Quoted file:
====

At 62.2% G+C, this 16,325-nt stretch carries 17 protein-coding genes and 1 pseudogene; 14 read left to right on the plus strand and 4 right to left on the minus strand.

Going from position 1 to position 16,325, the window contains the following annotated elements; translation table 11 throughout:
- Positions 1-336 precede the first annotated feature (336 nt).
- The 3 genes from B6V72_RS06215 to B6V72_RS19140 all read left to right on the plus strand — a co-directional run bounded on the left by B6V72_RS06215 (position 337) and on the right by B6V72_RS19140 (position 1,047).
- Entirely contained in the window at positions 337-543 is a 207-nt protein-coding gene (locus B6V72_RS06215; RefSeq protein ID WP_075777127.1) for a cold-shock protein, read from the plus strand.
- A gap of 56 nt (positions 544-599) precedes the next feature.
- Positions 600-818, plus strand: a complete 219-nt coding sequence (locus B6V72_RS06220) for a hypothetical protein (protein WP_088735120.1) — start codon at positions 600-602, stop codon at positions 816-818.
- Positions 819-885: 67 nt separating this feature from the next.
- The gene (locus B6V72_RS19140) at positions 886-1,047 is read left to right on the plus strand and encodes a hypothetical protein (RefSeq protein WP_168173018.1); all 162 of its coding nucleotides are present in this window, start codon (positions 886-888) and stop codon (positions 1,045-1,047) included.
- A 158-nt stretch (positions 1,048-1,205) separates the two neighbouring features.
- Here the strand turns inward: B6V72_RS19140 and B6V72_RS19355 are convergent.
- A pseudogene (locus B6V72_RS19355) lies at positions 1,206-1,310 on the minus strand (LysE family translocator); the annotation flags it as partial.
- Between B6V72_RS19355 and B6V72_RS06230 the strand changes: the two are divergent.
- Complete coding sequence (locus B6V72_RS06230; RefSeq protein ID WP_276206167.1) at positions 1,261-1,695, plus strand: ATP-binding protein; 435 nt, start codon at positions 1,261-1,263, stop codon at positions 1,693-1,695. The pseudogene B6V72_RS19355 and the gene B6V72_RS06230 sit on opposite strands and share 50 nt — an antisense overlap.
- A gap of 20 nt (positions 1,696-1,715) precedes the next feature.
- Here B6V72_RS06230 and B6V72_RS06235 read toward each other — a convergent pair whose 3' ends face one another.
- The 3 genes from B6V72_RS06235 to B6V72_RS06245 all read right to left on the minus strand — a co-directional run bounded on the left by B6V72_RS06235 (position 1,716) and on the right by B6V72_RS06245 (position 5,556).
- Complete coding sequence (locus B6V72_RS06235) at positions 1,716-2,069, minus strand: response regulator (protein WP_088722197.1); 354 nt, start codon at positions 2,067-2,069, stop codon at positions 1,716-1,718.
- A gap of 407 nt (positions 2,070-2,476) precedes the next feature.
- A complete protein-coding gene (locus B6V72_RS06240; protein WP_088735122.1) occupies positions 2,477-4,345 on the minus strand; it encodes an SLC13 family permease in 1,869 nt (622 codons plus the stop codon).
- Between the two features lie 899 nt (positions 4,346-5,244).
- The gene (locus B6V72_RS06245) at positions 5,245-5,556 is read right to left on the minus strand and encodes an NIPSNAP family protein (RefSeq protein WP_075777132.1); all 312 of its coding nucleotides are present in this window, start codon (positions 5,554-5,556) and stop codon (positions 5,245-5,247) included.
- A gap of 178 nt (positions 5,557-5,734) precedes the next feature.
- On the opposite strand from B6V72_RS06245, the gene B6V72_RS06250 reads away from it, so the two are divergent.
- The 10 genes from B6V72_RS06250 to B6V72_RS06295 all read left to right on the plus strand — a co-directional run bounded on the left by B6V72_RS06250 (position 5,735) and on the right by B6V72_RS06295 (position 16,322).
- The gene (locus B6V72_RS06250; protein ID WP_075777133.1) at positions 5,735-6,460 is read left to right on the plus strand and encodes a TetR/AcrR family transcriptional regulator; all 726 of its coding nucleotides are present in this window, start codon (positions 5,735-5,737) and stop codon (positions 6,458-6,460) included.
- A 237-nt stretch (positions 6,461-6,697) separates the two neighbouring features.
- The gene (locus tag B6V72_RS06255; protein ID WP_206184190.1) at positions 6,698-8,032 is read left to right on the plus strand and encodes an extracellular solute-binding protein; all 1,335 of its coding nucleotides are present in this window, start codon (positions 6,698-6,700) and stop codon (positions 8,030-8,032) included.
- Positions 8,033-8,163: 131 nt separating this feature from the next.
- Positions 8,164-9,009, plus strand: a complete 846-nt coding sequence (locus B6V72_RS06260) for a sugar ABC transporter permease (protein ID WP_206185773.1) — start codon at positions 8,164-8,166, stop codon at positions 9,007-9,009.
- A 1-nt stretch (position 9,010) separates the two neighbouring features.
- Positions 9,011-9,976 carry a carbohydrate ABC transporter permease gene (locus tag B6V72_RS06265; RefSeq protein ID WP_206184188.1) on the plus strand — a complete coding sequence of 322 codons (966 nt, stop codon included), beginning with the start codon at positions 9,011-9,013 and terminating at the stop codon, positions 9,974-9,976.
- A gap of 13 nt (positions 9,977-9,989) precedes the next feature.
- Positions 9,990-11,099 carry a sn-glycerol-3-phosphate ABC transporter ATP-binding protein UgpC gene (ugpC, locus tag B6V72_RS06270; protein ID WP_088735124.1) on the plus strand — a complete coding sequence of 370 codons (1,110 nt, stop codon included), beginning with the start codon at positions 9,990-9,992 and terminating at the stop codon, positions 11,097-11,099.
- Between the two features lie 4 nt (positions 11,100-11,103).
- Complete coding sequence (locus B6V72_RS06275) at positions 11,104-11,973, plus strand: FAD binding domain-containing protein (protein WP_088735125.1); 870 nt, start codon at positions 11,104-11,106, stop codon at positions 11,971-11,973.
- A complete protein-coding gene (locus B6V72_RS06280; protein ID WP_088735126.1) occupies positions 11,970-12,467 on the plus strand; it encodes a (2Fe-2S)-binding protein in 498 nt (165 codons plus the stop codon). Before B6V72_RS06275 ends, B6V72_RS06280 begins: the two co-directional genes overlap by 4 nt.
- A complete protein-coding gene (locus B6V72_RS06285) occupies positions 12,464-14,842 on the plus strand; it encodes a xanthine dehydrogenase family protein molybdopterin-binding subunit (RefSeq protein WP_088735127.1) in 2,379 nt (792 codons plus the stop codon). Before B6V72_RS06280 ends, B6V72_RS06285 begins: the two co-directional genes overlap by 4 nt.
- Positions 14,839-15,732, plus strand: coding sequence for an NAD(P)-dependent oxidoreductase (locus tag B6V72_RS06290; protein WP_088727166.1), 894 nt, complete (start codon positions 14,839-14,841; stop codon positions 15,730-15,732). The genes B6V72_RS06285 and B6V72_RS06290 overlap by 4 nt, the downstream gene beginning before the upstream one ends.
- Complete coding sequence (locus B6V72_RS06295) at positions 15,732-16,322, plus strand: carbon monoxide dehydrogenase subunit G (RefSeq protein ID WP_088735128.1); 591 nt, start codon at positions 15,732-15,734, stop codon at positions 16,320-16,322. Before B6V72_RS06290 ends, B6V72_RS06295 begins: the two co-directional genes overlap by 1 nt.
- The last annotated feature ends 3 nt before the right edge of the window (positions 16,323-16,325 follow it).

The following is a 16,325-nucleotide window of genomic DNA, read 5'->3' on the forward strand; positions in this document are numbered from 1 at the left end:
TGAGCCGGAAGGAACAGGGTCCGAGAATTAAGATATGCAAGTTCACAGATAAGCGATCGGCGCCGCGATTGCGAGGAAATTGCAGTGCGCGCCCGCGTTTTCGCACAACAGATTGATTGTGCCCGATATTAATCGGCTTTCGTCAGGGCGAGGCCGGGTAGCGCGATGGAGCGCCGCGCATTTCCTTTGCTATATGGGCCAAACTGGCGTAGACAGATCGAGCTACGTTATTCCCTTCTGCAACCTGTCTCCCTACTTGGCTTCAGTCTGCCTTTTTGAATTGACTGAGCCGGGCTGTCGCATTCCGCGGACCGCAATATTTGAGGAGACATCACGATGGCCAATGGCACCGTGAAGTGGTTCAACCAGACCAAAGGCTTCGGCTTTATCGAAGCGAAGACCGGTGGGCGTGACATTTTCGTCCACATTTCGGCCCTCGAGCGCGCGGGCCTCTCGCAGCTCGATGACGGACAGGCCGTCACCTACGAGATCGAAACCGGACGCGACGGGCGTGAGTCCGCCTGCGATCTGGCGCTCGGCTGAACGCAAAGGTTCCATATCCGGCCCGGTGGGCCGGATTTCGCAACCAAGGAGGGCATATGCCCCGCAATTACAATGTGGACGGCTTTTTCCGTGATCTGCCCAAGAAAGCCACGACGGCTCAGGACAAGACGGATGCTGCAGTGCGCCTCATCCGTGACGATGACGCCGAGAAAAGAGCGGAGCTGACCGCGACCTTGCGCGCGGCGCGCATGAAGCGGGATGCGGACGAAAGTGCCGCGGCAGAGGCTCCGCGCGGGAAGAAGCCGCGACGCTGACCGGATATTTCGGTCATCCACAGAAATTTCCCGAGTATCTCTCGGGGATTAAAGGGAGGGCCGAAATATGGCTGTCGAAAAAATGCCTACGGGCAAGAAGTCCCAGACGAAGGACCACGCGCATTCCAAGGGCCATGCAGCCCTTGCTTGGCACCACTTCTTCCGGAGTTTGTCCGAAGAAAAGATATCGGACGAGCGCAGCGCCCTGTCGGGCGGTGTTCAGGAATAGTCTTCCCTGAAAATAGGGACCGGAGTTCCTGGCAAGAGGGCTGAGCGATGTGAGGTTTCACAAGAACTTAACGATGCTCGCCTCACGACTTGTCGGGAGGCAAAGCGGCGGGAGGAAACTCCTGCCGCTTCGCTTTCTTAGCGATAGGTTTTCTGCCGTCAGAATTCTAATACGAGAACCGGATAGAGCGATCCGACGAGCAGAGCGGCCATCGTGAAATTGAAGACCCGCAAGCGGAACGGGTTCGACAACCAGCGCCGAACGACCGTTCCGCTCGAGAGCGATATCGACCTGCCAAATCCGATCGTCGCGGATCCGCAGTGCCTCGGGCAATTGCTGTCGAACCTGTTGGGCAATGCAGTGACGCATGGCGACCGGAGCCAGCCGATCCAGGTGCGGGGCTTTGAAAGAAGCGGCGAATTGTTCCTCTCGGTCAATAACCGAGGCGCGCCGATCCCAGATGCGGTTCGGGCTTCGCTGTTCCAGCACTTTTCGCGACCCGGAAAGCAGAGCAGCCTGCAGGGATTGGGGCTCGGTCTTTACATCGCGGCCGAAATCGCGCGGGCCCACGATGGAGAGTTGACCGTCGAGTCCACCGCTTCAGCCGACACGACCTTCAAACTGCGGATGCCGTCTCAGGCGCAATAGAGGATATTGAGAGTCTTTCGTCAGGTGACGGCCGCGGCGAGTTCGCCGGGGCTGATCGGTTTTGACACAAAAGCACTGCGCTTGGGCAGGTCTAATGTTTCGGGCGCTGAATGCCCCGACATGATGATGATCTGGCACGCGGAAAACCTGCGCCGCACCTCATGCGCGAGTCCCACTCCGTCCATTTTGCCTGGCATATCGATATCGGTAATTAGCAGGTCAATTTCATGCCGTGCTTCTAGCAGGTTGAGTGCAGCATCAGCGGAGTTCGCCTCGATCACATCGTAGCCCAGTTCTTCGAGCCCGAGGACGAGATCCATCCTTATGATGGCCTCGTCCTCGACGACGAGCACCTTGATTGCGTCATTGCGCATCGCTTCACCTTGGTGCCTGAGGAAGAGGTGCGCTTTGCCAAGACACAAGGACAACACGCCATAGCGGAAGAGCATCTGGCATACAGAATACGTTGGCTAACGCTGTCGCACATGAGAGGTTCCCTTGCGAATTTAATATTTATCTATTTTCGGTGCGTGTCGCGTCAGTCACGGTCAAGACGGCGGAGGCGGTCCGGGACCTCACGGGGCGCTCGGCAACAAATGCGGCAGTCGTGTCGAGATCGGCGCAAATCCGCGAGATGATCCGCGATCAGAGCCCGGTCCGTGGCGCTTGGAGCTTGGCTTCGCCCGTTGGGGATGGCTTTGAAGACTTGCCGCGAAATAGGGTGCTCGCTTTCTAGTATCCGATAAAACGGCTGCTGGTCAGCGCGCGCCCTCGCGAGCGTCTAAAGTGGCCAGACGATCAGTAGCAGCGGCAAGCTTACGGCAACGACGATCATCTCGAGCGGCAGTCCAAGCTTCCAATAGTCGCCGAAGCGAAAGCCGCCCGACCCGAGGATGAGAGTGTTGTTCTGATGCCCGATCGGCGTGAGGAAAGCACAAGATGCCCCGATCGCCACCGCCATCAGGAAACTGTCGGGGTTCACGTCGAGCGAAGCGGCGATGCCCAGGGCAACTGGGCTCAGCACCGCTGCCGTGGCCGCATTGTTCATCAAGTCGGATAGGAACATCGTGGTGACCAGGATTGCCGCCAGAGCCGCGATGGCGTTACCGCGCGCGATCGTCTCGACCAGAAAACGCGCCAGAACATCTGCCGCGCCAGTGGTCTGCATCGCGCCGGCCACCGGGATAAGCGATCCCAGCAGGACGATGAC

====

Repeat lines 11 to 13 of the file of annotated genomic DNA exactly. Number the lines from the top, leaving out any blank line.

- Here the strand turns inward: B6V72_RS19140 and B6V72_RS19355 are convergent.
- A pseudogene (locus B6V72_RS19355) lies at positions 1,206-1,310 on the minus strand (LysE family translocator); the annotation flags it as partial.
- Between B6V72_RS19355 and B6V72_RS06230 the strand changes: the two are divergent.